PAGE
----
Alice Dunbar-Nelson

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What is one of Alice Dunbar Nelson's poems that is famous and why it is famous?

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One of Dunbar-Nelson's most famous poems is "I Sit and Sew," which is a poem that is well known because it explores the position of women during war time as they have to sit back at home and engage in various domestic tasks that are useless, whilst thinking about their menfolk and the danger that they face on the battlefield. The poem is written from the perspective of a woman who desires nothing more than to go and help the soldiers and tend to their needs, but because of her position as a woman, and the way that society viewed women at the time, she has to face her own entrapment in the domestic sphere, and do nothing more than "sit and sew." Note how the frustration of the speaker is expressed in the second stanza:

I sit and sew—my heart aches with desire—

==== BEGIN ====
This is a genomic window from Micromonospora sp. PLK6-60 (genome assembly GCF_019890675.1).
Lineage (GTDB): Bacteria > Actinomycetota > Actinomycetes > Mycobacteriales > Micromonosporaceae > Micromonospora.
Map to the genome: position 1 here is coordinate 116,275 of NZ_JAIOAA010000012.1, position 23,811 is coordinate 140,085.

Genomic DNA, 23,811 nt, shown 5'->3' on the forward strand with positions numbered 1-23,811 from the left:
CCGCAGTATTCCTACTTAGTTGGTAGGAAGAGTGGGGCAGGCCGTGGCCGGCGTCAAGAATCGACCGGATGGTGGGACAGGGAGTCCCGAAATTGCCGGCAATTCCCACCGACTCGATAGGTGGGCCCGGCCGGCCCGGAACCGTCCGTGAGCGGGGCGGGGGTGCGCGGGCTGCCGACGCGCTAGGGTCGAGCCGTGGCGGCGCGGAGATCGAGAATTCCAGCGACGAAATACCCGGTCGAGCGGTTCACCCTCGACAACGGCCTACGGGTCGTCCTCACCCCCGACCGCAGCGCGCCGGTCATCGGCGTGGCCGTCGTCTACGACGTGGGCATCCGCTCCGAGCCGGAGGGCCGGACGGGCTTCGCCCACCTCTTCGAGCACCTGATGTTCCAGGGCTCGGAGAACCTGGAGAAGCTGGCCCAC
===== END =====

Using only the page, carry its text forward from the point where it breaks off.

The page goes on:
That pageant terrible, that fiercely pouring fire
On wasted fields, and writhing grotesque things
Once men. My soul in pity flings
Appealing cries, yearning only to go
There in that holocaust of hell, those fields of woe—
But—I must sit and sew.
It is no accident that in the first line of this stanza the activity of sitting and sewing is juxtaposed with the speaker's heart "aching with desire." Even though she recognises the terrors of war, and describes the batlefield as "that holocaust of hell," the desire of the desire of the speaker to go and help the wounded and tend to them is clear and evident. However, note how the stanza ends with the use of the verb "must." In spite of her great desire to help, she has no option but to sit and sew. This poem is therefore famous because it explores the frustrations of women as they are forced to sit back home and do nothing whilst their menfolk are endangering their lives and suffering and dying on the battlefield. The frustration and rage of all women in a patriarchal world that refuses to allow them to risk themselves in the same way as it does men is therefore explored.
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